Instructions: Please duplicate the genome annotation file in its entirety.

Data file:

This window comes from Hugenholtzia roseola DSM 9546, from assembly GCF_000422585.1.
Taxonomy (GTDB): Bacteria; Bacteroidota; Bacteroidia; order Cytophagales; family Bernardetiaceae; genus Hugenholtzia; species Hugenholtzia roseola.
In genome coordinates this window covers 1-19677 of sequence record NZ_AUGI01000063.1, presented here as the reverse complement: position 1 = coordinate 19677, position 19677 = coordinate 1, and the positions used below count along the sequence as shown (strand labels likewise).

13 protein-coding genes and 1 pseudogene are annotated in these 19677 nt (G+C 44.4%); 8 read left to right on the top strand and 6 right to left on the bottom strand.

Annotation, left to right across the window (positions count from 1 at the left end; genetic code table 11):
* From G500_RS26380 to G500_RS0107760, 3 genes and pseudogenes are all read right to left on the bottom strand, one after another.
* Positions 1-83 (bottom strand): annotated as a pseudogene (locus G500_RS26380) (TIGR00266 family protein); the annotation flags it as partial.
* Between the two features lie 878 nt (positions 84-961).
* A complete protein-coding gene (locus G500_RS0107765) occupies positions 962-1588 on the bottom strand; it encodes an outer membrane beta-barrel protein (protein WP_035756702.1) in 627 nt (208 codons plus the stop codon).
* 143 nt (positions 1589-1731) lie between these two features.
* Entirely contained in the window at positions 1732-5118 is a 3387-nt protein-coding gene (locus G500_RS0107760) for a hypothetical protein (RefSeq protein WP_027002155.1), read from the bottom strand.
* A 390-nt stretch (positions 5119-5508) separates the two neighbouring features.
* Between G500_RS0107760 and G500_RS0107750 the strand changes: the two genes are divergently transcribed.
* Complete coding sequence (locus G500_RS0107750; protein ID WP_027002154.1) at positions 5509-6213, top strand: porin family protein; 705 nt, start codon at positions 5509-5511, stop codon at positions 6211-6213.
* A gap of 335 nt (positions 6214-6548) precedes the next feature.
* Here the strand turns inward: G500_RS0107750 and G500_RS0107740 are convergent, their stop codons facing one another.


This window comes from Hugenholtzia roseola DSM 9546, from assembly GCF_000422585.1.
Taxonomy (GTDB): Bacteria; Bacteroidota; Bacteroidia; order Cytophagales; family Bernardetiaceae; genus Hugenholtzia; species Hugenholtzia roseola.
In genome coordinates this window covers 1-19677 of sequence record NZ_AUGI01000063.1, presented here as the reverse complement: position 1 = coordinate 19677, position 19677 = coordinate 1, and the positions used below count along the sequence as shown (strand labels likewise).

13 protein-coding genes and 1 pseudogene are annotated in these 19677 nt (G+C 44.4%); 8 read left to right on the top strand and 6 right to left on the bottom strand.

Annotation, left to right across the window (positions count from 1 at the left end; genetic code table 11):
* From G500_RS26380 to G500_RS0107760, 3 genes and pseudogenes are all read right to left on the bottom strand, one after another.
* Positions 1-83 (bottom strand): annotated as a pseudogene (locus G500_RS26380) (TIGR00266 family protein); the annotation flags it as partial.
* Between the two features lie 878 nt (positions 84-961).
* A complete protein-coding gene (locus G500_RS0107765) occupies positions 962-1588 on the bottom strand; it encodes an outer membrane beta-barrel protein (protein WP_035756702.1) in 627 nt (208 codons plus the stop codon).
* 143 nt (positions 1589-1731) lie between these two features.
* Entirely contained in the window at positions 1732-5118 is a 3387-nt protein-coding gene (locus G500_RS0107760) for a hypothetical protein (RefSeq protein WP_027002155.1), read from the bottom strand.
* A 390-nt stretch (positions 5119-5508) separates the two neighbouring features.
* Between G500_RS0107760 and G500_RS0107750 the strand changes: the two genes are divergently transcribed.
* Complete coding sequence (locus G500_RS0107750; protein ID WP_027002154.1) at positions 5509-6213, top strand: porin family protein; 705 nt, start codon at positions 5509-5511, stop codon at positions 6211-6213.
* A gap of 335 nt (positions 6214-6548) precedes the next feature.
* Here the strand turns inward: G500_RS0107750 and G500_RS0107740 are convergent, their stop codons facing one another.